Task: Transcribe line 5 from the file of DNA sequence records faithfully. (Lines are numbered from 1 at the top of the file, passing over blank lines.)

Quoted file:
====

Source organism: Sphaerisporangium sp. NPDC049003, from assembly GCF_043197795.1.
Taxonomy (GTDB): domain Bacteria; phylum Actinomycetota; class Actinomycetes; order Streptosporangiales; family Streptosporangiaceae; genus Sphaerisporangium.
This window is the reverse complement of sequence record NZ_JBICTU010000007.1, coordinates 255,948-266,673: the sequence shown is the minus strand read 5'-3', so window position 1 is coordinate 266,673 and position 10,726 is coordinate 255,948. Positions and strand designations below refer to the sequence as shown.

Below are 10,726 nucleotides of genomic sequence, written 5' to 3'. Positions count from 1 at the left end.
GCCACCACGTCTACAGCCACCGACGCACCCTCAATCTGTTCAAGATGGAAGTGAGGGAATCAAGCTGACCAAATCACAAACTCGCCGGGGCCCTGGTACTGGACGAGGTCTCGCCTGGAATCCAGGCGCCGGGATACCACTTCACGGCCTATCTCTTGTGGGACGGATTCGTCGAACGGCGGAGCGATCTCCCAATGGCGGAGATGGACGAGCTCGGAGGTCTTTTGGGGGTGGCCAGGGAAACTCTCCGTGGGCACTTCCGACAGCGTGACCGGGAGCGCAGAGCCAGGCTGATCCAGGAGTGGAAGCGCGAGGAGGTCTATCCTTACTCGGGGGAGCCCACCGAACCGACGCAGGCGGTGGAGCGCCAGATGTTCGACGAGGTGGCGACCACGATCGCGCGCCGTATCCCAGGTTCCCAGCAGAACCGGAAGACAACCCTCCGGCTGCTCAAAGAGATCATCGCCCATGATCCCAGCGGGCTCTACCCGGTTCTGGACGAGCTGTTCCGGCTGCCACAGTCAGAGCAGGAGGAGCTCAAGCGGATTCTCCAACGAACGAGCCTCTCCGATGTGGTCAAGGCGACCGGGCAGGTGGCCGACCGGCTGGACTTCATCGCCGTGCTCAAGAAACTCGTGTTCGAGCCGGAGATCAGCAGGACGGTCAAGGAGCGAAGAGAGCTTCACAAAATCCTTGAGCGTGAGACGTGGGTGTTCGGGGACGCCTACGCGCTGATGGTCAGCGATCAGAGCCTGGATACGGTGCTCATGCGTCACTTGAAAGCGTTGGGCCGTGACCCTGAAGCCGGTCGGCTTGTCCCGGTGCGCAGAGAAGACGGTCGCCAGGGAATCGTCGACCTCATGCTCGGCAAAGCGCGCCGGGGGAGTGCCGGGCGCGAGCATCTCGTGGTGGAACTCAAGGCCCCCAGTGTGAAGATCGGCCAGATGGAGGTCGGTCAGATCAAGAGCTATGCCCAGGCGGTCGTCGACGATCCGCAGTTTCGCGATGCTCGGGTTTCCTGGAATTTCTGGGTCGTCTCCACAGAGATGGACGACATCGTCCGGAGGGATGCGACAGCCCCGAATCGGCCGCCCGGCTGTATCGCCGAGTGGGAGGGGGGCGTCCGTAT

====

GCCACCACGTCTACAGCCACCGACGCACCCTCAATCTGTTCAAGATGGAAGTGAGGGAATCAAGCTGACCAAATCACAAACTCGCCGGGGCCCTGGTACTGGACGAGGTCTCGCCTGGAATCCAGGCGCCGGGATACCACTTCACGGCCTATCTCTTGTGGGACGGATTCGTCGAACGGCGGAGCGATCTCCCAATGGCGGAGATGGACGAGCTCGGAGGTCTTTTGGGGGTGGCCAGGGAAACTCTCCGTGGGCACTTCCGACAGCGTGACCGGGAGCGCAGAGCCAGGCTGATCCAGGAGTGGAAGCGCGAGGAGGTCTATCCTTACTCGGGGGAGCCCACCGAACCGACGCAGGCGGTGGAGCGCCAGATGTTCGACGAGGTGGCGACCACGATCGCGCGCCGTATCCCAGGTTCCCAGCAGAACCGGAAGACAACCCTCCGGCTGCTCAAAGAGATCATCGCCCATGATCCCAGCGGGCTCTACCCGGTTCTGGACGAGCTGTTCCGGCTGCCACAGTCAGAGCAGGAGGAGCTCAAGCGGATTCTCCAACGAACGAGCCTCTCCGATGTGGTCAAGGCGACCGGGCAGGTGGCCGACCGGCTGGACTTCATCGCCGTGCTCAAGAAACTCGTGTTCGAGCCGGAGATCAGCAGGACGGTCAAGGAGCGAAGAGAGCTTCACAAAATCCTTGAGCGTGAGACGTGGGTGTTCGGGGACGCCTACGCGCTGATGGTCAGCGATCAGAGCCTGGATACGGTGCTCATGCGTCACTTGAAAGCGTTGGGCCGTGACCCTGAAGCCGGTCGGCTTGTCCCGGTGCGCAGAGAAGACGGTCGCCAGGGAATCGTCGACCTCATGCTCGGCAAAGCGCGCCGGGGGAGTGCCGGGCGCGAGCATCTCGTGGTGGAACTCAAGGCCCCCAGTGTGAAGATCGGCCAGATGGAGGTCGGTCAGATCAAGAGCTATGCCCAGGCGGTCGTCGACGATCCGCAGTTTCGCGATGCTCGGGTTTCCTGGAATTTCTGGGTCGTCTCCACAGAGATGGACGACATCGTCCGGAGGGATGCGACAGCCCCGAATCGGCCGCCCGGCTGTATCGCCGAGTGGGAGGGGGGCGTCCGTAT